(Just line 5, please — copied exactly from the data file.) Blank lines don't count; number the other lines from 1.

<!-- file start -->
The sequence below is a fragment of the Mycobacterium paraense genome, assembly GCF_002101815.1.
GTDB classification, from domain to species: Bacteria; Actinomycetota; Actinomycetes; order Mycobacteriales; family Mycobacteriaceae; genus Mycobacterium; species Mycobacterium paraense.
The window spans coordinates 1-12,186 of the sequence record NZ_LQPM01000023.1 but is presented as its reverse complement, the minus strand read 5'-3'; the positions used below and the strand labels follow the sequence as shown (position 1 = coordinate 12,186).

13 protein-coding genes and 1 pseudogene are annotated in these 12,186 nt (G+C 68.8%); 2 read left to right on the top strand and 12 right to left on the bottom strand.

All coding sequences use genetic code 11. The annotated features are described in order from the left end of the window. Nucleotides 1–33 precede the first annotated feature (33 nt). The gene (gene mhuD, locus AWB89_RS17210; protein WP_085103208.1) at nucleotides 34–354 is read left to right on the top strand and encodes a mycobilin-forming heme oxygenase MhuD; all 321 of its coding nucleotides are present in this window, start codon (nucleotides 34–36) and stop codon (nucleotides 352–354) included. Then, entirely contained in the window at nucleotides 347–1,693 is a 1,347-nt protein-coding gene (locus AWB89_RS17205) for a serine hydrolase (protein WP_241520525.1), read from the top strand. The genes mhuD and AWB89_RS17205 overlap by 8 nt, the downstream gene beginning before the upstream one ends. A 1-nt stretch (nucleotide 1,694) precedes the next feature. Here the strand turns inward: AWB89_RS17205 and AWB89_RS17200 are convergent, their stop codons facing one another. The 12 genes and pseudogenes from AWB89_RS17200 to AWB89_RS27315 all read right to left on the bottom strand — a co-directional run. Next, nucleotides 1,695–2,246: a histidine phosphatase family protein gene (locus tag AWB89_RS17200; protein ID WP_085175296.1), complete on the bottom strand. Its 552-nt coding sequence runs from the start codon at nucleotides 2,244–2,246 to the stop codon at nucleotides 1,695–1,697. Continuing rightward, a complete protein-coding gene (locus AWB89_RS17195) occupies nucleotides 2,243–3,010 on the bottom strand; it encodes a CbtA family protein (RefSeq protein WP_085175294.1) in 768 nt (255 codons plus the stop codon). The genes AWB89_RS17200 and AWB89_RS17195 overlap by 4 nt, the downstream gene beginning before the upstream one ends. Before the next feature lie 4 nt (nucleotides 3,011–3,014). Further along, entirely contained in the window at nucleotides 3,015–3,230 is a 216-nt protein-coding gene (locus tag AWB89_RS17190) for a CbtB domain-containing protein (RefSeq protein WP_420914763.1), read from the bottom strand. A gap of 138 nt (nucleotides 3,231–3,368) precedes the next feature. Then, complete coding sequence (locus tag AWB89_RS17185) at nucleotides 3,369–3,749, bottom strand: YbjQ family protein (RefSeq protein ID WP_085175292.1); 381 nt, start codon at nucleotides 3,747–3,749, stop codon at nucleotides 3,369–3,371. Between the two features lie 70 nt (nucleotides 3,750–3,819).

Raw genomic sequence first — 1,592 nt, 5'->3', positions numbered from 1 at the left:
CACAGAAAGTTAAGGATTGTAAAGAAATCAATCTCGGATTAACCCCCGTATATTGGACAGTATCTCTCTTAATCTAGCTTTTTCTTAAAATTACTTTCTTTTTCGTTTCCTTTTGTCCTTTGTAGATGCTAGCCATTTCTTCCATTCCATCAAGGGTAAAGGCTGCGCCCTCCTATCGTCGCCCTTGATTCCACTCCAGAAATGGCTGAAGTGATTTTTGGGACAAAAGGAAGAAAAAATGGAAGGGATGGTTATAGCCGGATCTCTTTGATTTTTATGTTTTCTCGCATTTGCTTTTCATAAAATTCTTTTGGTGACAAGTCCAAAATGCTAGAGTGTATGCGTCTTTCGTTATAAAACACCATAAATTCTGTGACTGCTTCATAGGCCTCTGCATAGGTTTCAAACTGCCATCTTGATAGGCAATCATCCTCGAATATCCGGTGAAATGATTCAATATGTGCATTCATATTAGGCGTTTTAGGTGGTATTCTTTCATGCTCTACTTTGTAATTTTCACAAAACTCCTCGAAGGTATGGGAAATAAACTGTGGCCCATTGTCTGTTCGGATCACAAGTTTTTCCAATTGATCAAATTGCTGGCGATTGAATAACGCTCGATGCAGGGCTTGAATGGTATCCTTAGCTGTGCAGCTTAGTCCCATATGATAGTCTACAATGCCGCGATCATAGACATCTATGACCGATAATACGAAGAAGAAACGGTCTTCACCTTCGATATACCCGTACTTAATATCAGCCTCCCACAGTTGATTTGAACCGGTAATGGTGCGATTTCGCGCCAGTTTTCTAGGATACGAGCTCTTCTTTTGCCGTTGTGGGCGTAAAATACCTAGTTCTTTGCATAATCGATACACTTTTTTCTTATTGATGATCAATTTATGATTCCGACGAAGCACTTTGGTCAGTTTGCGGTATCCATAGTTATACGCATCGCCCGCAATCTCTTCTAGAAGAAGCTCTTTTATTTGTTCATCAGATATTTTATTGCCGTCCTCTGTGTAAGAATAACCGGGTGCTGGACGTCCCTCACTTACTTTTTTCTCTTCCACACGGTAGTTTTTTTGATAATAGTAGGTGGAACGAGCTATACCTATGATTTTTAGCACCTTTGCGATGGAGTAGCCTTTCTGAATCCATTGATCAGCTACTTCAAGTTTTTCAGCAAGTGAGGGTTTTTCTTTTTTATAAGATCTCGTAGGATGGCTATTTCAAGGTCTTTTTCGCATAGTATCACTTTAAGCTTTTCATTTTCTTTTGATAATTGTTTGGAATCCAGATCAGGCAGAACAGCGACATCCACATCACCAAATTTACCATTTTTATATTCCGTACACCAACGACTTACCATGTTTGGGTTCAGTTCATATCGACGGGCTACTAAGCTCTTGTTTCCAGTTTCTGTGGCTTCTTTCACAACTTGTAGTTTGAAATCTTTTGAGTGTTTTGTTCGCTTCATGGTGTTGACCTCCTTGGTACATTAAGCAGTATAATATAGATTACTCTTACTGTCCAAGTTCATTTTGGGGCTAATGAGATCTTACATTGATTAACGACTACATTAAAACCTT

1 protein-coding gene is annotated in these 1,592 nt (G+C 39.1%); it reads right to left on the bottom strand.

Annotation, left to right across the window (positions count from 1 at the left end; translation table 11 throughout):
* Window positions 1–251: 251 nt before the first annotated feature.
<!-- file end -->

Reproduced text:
All coding sequences use genetic code 11. The annotated features are described in order from the left end of the window. Nucleotides 1–33 precede the first annotated feature (33 nt). The gene (gene mhuD, locus AWB89_RS17210; protein WP_085103208.1) at nucleotides 34–354 is read left to right on the top strand and encodes a mycobilin-forming heme oxygenase MhuD; all 321 of its coding nucleotides are present in this window, start codon (nucleotides 34–36) and stop codon (nucleotides 352–354) included. Then, entirely contained in the window at nucleotides 347–1,693 is a 1,347-nt protein-coding gene (locus AWB89_RS17205) for a serine hydrolase (protein WP_241520525.1), read from the top strand. The genes mhuD and AWB89_RS17205 overlap by 8 nt, the downstream gene beginning before the upstream one ends. A 1-nt stretch (nucleotide 1,694) precedes the next feature. Here the strand turns inward: AWB89_RS17205 and AWB89_RS17200 are convergent, their stop codons facing one another. The 12 genes and pseudogenes from AWB89_RS17200 to AWB89_RS27315 all read right to left on the bottom strand — a co-directional run. Next, nucleotides 1,695–2,246: a histidine phosphatase family protein gene (locus tag AWB89_RS17200; protein ID WP_085175296.1), complete on the bottom strand. Its 552-nt coding sequence runs from the start codon at nucleotides 2,244–2,246 to the stop codon at nucleotides 1,695–1,697. Continuing rightward, a complete protein-coding gene (locus AWB89_RS17195) occupies nucleotides 2,243–3,010 on the bottom strand; it encodes a CbtA family protein (RefSeq protein WP_085175294.1) in 768 nt (255 codons plus the stop codon). The genes AWB89_RS17200 and AWB89_RS17195 overlap by 4 nt, the downstream gene beginning before the upstream one ends. Before the next feature lie 4 nt (nucleotides 3,011–3,014). Further along, entirely contained in the window at nucleotides 3,015–3,230 is a 216-nt protein-coding gene (locus tag AWB89_RS17190) for a CbtB domain-containing protein (RefSeq protein WP_420914763.1), read from the bottom strand. A gap of 138 nt (nucleotides 3,231–3,368) precedes the next feature. Then, complete coding sequence (locus tag AWB89_RS17185) at nucleotides 3,369–3,749, bottom strand: YbjQ family protein (RefSeq protein ID WP_085175292.1); 381 nt, start codon at nucleotides 3,747–3,749, stop codon at nucleotides 3,369–3,371. Between the two features lie 70 nt (nucleotides 3,750–3,819).